Sidebar: Due Diligence On a Suspected Fraudster

Before sending sensitive information or payments, take these steps to cross-check and verify information provided to you by the client.

  1. Cross-check names, addresses and phone numbers of the client and other people/entities involved in the matter on Google and other search engines. (To find exact matches, enclose your search terms in double quotes.)
  2. Do reverse searches on phone numbers.
  3. Look up addresses using Street View in Google Maps.
  4. Ask your bank or the issuing bank to confirm the branch transit number and check are legitimate.
  5. Call the entity making the payment or loan and ask if they are aware of the transaction.
  6. Contact the company to confirm it is expecting a debtor’s payment or business loan.
  7. Hold the funds from the client’s check deposit until your bank confirms the funds are in your account.

Sidebar: Sample Phishing Scam Messages

Here are six examples of phishing scam messages masquerading as people, banks or companies.

1. A message pretending to be from a bank that is intended to get you to disclose your banking information by suggesting your account has been compromised.

From : <name of bank displayed but with non-bank email address>

Subject : Account Alert!

Dear <your email address>

Your password was entered incorrectly more than 5 times. Because of that, our security team had to suspend your accounts and all the funds inside. Your account access and the hold on your funds will be released as soon as you verify your information.

Review Your Account Activity

We are sorry for this inconvenience but this is a security measure which we must apply to ensure your account safety. If you have already confirmed your information then please disregard this message

Thanks for choosing <name of bank>.
The <name of bank> Security Team

Copyright© 1999 - 2013 <name of bank>. All rights reserved.

Link to real bank’s website

1. A message pretending to be from a debtor that is intended to get you to open an infected attachment

From: <pretend name and scammer email address>

Subject: Invoice Payment Confirmation


My name is Ann Tara, i was asked by my boss to send you the payment been made Earlier today. Kindly see the attached payment slip for confirmation. Thus acknowledge the receipt of payment been made.



3. A message pretending to be from a person you know that is intended to trick you into disclosing your Google login credentials

From: <name of person you know displayed, but from a fake email address>

Subject: Document for you


Google Drive. Keep everything. Share anything

Please check the document I uploaded for you using Google Docs. CLICK HERE and just sign in with your email to view the document. It’s very important.

Thank You.

<Name of someone you know>

<the person’s full address>

4. A message pretending to be from Wells Fargo that is intended to trick you into disclosing your login credentials

From : <Wells Fargo name displayed but with non-Wells Fargo email address>

Subject : Wells Fargo: Changes to Your Membership Checking Account

Important changes coming to your Membership Checking Account

There are important changes coming to your Membership Checking account that will take effect September 1, 2020. Please sign on to view a secure message about these changes.

Thank you. We appreciate your business.


Wells Fargo Online Customer Service

Wells Fargo Fraud Information Center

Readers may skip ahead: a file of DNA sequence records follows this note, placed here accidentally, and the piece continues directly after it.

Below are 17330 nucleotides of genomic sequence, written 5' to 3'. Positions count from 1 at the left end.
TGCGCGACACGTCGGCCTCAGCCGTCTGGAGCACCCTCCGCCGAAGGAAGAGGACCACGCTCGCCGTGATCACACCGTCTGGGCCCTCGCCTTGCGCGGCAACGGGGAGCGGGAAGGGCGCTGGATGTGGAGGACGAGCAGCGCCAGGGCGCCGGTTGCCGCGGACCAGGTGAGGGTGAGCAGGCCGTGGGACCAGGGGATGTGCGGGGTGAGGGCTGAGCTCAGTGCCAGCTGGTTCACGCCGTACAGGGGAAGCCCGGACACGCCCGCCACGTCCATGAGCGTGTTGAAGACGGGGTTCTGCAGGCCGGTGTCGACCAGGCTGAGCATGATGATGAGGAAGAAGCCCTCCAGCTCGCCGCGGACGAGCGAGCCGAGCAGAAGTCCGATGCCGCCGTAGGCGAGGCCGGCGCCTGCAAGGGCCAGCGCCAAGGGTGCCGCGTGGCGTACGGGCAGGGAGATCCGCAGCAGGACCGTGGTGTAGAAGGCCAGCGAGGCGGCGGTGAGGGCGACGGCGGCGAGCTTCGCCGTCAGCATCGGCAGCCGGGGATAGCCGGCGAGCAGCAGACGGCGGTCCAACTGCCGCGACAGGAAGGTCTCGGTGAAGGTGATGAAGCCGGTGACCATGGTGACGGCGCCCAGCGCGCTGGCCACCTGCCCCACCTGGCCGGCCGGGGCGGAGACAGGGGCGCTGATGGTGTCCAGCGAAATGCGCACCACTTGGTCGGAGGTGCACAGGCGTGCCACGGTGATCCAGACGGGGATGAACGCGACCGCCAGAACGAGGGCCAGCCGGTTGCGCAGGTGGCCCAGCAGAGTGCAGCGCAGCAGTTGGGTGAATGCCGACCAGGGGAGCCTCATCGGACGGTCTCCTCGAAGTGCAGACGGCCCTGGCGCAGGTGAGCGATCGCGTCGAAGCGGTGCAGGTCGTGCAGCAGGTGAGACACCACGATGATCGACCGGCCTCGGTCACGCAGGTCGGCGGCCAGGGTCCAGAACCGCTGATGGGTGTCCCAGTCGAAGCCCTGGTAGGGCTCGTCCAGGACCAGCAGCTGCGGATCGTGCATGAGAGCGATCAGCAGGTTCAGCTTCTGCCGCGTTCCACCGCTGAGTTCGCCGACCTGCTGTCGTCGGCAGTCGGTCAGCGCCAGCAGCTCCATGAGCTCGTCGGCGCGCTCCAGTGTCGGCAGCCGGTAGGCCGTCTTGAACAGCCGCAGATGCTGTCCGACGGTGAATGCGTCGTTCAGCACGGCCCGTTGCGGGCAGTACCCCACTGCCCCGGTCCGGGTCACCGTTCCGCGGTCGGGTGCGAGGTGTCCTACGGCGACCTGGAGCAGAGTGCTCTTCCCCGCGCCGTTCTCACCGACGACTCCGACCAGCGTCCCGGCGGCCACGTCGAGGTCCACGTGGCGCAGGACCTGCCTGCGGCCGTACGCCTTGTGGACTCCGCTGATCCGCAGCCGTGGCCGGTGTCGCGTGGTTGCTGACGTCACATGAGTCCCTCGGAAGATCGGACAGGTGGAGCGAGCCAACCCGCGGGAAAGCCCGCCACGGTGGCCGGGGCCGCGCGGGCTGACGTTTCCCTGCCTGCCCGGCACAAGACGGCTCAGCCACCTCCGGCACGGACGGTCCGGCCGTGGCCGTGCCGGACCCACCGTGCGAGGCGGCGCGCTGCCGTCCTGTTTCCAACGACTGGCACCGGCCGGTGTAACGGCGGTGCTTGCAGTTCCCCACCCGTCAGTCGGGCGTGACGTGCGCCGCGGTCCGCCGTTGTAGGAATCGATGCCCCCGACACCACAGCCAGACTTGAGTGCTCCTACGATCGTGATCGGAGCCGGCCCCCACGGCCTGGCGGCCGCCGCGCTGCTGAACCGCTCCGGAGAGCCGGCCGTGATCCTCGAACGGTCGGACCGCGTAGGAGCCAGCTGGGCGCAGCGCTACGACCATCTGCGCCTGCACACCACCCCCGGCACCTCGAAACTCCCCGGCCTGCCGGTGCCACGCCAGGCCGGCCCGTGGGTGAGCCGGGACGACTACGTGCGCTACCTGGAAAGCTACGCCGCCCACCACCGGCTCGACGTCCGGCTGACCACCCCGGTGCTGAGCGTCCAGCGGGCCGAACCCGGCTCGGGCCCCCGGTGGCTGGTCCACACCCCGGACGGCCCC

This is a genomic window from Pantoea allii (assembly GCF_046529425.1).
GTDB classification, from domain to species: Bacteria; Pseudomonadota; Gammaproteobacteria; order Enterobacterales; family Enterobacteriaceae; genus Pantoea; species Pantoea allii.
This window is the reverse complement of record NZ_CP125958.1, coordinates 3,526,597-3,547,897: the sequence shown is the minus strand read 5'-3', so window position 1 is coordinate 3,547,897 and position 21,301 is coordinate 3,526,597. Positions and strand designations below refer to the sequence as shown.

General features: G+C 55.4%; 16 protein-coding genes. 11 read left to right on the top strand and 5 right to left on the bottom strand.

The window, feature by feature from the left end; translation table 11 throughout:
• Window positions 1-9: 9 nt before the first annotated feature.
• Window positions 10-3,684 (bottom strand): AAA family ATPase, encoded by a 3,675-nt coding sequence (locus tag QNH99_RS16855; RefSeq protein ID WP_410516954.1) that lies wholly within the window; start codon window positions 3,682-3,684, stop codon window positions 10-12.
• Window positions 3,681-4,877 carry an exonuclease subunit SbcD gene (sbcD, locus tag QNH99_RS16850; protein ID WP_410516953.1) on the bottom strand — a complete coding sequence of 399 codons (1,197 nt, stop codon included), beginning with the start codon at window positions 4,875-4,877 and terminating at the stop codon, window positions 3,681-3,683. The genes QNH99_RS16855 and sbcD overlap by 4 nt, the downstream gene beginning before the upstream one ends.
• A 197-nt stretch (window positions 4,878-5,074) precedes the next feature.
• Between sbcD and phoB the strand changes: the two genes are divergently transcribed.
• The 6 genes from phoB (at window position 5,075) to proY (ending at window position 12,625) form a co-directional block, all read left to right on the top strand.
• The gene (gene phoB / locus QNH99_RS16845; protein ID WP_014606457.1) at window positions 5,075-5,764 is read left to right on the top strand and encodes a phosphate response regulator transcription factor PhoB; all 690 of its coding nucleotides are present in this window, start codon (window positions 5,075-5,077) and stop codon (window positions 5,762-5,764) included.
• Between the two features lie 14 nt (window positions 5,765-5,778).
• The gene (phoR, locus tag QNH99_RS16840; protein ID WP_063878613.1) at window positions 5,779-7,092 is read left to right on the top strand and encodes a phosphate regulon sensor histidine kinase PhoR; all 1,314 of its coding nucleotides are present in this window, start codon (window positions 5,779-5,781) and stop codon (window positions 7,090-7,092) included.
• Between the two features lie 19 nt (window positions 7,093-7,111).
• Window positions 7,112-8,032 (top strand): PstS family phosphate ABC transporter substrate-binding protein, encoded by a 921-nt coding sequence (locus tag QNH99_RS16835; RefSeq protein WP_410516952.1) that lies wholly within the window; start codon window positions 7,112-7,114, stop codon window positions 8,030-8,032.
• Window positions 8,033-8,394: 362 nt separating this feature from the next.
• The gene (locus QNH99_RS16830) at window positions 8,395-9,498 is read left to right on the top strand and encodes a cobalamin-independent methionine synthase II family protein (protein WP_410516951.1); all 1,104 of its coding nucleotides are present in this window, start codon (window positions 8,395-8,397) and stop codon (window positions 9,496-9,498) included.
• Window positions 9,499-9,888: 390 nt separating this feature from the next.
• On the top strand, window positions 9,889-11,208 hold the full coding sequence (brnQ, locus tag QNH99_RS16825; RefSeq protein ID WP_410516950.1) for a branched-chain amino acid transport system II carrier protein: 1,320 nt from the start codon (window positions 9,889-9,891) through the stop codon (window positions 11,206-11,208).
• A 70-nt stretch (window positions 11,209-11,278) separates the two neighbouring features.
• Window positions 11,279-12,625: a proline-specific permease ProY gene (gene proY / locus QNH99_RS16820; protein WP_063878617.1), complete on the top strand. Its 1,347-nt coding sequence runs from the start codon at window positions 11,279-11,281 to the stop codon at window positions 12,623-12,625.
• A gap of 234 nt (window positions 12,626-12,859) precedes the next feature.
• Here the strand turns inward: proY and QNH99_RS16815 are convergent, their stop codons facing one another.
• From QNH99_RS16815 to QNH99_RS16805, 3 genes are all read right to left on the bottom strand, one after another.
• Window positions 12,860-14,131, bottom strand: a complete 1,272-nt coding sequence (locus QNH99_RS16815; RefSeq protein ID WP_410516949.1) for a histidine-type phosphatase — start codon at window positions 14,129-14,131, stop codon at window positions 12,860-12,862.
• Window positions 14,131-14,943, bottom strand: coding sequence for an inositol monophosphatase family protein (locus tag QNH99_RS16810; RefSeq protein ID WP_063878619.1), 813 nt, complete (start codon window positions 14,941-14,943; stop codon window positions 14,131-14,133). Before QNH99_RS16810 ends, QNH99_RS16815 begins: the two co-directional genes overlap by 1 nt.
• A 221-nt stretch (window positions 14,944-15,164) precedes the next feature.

Wells Fargo Bank, N.A. Member FDIC.

Please do not reply to this automated email.

5. A message pretending to be from PayPal that is intended to trick you into disclosing your login credentials

From : <pretend name and fake PayPal email address>

Subject : Restore your account.

Dear PayPal Customer,

During our regularly scheduled account maintenance and verification procedure we have detected a slight error in your Paypal account. This might be due to the following reasons:

1. A recent change in your personal information (ie. change of address, email address)

2. An inability to accurately verify your selected option of payment due to an internal error within our systems.

Please fill in all the details that are required to complete this verification process. To do this we have attached a form to this email. Please download the form and follow the instructions on your screen.


Please understand that this is a security measure intended to help protect you and your account. We apologize for any inconvenience. If you choose to ignore our request, you leave us no choice but to temporary suspend your account.



Please do not reply to this email because we are not monitoring this inbox.

Copyright© 2013 PayPal, Inc. All rights reserved.

To make it more likely you will fall for the scam, phishing messages commonly involve urgent scenarios—one of the big red flags.

6. A message addressed to you from someone you know “stuck in London” asking for money

(If you are getting this message, it likely means the person that it is from has had their email account hacked, likely by falling for a phishing scam.)

From: name and email address of person you know

Subject: Please help me


I’m sorry for this odd request because it might get to you too urgent but it’s due to the situation of things right now. I’m stuck in London, England right now, I came down here for a short vacation then i was robbed, worse of it is that bags, cash and cards and my cell phone were stolen at GUN POINT, it’s such a crazy experience for me, I need help flying back home, the authorities are not being 100% supportive but the good thing is i still have my passport and return ticket but currently having troubles paying off the hotel bills and also getting a cab to take me to the airport.

Please i need you to loan me some money, will refund you as soon as i’m back home, I promise. All i need is ($900 USD) but dont know how much you would be able to spare. we will be waiting to hear back from you on how you can get the fund to me please

Thank You


Dan Pinnington

President & CEO

Dan Pinnington is the president and CEO of Lawyers’ Professional Indemnity Co. and was the driving force behind the innovative practice-PRO

claim prevention initiative. He is past editor-in-chief of Law Practice and was chair of ABA TECHSHOW 2007. [email protected]